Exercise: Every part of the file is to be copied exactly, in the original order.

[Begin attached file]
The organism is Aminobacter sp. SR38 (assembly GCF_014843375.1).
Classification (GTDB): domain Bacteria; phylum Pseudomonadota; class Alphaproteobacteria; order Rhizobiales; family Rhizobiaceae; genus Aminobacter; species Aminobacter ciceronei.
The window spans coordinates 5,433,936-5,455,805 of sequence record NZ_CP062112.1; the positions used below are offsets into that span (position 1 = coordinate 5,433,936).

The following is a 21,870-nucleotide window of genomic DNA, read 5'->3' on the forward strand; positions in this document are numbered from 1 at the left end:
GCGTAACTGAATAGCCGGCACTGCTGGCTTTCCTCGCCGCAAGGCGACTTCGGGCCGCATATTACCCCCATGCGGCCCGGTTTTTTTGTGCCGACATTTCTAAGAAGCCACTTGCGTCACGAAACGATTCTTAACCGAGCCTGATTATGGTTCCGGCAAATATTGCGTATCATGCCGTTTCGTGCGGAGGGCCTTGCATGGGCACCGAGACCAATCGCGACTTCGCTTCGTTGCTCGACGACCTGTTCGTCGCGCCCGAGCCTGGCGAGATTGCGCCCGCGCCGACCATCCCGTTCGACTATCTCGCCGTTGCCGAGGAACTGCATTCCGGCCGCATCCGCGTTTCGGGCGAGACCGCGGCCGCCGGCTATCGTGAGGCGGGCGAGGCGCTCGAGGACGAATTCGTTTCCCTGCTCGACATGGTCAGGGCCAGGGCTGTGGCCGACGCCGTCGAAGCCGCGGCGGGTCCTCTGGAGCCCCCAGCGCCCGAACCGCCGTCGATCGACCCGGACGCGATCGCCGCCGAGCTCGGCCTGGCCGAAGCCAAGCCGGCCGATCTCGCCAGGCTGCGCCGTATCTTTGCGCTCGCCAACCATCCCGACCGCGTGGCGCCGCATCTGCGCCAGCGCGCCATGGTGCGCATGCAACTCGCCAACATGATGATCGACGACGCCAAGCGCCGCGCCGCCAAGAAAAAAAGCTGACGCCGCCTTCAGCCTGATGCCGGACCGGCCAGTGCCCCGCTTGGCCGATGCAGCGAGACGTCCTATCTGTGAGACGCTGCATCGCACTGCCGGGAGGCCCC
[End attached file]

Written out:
The organism is Aminobacter sp. SR38 (assembly GCF_014843375.1).
Classification (GTDB): domain Bacteria; phylum Pseudomonadota; class Alphaproteobacteria; order Rhizobiales; family Rhizobiaceae; genus Aminobacter; species Aminobacter ciceronei.
The window spans coordinates 5,433,936-5,455,805 of sequence record NZ_CP062112.1; the positions used below are offsets into that span (position 1 = coordinate 5,433,936).

The following is a 21,870-nucleotide window of genomic DNA, read 5'->3' on the forward strand; positions in this document are numbered from 1 at the left end:
GCGTAACTGAATAGCCGGCACTGCTGGCTTTCCTCGCCGCAAGGCGACTTCGGGCCGCATATTACCCCCATGCGGCCCGGTTTTTTTGTGCCGACATTTCTAAGAAGCCACTTGCGTCACGAAACGATTCTTAACCGAGCCTGATTATGGTTCCGGCAAATATTGCGTATCATGCCGTTTCGTGCGGAGGGCCTTGCATGGGCACCGAGACCAATCGCGACTTCGCTTCGTTGCTCGACGACCTGTTCGTCGCGCCCGAGCCTGGCGAGATTGCGCCCGCGCCGACCATCCCGTTCGACTATCTCGCCGTTGCCGAGGAACTGCATTCCGGCCGCATCCGCGTTTCGGGCGAGACCGCGGCCGCCGGCTATCGTGAGGCGGGCGAGGCGCTCGAGGACGAATTCGTTTCCCTGCTCGACATGGTCAGGGCCAGGGCTGTGGCCGACGCCGTCGAAGCCGCGGCGGGTCCTCTGGAGCCCCCAGCGCCCGAACCGCCGTCGATCGACCCGGACGCGATCGCCGCCGAGCTCGGCCTGGCCGAAGCCAAGCCGGCCGATCTCGCCAGGCTGCGCCGTATCTTTGCGCTCGCCAACCATCCCGACCGCGTGGCGCCGCATCTGCGCCAGCGCGCCATGGTGCGCATGCAACTCGCCAACATGATGATCGACGACGCCAAGCGCCGCGCCGCCAAGAAAAAAAGCTGACGCCGCCTTCAGCCTGATGCCGGACCGGCCAGTGCCCCGCTTGGCCGATGCAGCGAGACGTCCTATCTGTGAGACGCTGCATCGCACTGCCGGGAGGCCCC